Rights activists rap extremists for flogging girl

DAWN, April 4: A large number of rights activists, civil society members, lawyers, workers and students marched on The Mall here on Saturday to condemn terrorism and especially the public flogging of a girl in Swat, vowing to counter Talibanisation and urging the government to refrain from surrendering to terrorists.

Starting from the GPO crossing, the marchers carrying banners and placards raised slogans against those who they said were unleashing a reign of terror in the name of Islam.

The marchers were led by Human Rights Commission of Pakistan Chairperson Asma Jahangir who warned that the civil society would come out to topple the government if any more woman was flogged, replacing it with a ‘genuine democratic setup’.

Prominent among the protesters were IA Rehman, Hina Jilani, Dr Mehdi Hasan, Saleema Hashmi, Syed Iqbal Haider, Akmal Husain, Shahid Kardar, Shafqat Mehmood, Intizar Hussain, Jugnoo Mohsin, Samina Pirzada, Nighat Saeed, Khawar Mumtaz, Farooq Tariq, Nasreen Bhatti, Masood Ashar and Dr Sohail Zafar.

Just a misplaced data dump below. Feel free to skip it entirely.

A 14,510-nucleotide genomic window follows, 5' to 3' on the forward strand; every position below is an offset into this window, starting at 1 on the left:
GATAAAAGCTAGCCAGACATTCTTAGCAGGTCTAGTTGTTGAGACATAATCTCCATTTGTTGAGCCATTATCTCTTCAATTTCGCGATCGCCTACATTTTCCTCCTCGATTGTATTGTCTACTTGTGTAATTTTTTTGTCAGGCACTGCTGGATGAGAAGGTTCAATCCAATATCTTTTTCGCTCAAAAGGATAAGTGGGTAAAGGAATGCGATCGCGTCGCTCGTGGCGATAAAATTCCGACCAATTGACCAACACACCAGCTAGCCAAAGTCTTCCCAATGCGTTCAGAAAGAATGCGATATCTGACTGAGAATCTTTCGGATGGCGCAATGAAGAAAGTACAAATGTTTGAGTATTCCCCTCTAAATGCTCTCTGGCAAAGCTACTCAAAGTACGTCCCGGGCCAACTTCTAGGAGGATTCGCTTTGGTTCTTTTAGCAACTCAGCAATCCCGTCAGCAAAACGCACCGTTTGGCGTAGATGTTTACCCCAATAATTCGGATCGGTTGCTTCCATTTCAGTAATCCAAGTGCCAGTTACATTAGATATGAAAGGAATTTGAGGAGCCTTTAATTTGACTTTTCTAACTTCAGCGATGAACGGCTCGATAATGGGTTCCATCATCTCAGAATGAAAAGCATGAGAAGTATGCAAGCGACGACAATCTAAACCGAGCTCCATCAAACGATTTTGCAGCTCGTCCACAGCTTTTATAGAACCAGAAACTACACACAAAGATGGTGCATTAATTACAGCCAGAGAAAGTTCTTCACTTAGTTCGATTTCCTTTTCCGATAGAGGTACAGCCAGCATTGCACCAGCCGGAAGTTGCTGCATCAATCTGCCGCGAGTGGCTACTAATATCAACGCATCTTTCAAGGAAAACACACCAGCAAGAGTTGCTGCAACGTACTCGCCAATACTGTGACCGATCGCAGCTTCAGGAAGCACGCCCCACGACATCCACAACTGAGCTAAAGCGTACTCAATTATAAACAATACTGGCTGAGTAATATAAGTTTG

The protesters marched up to Charing Cross where they dispersed peacefully after listening to the brief speeches by their leaders.

In her speech, Ms Asma Jahangir said the civil society had to show its strength on The Mall because the rulers had surrendered to Taliban, handing over the people of Pakistan to barbarians. “We have come here to announce that women in Pakistan will not allow Taliban to terrorise them,” she said.

She said Interior Adviser Rehman Malik should see reason otherwise the women would take him to task. “They (the government) have repeatedly been asking us to refrain from taking out processions,” she said.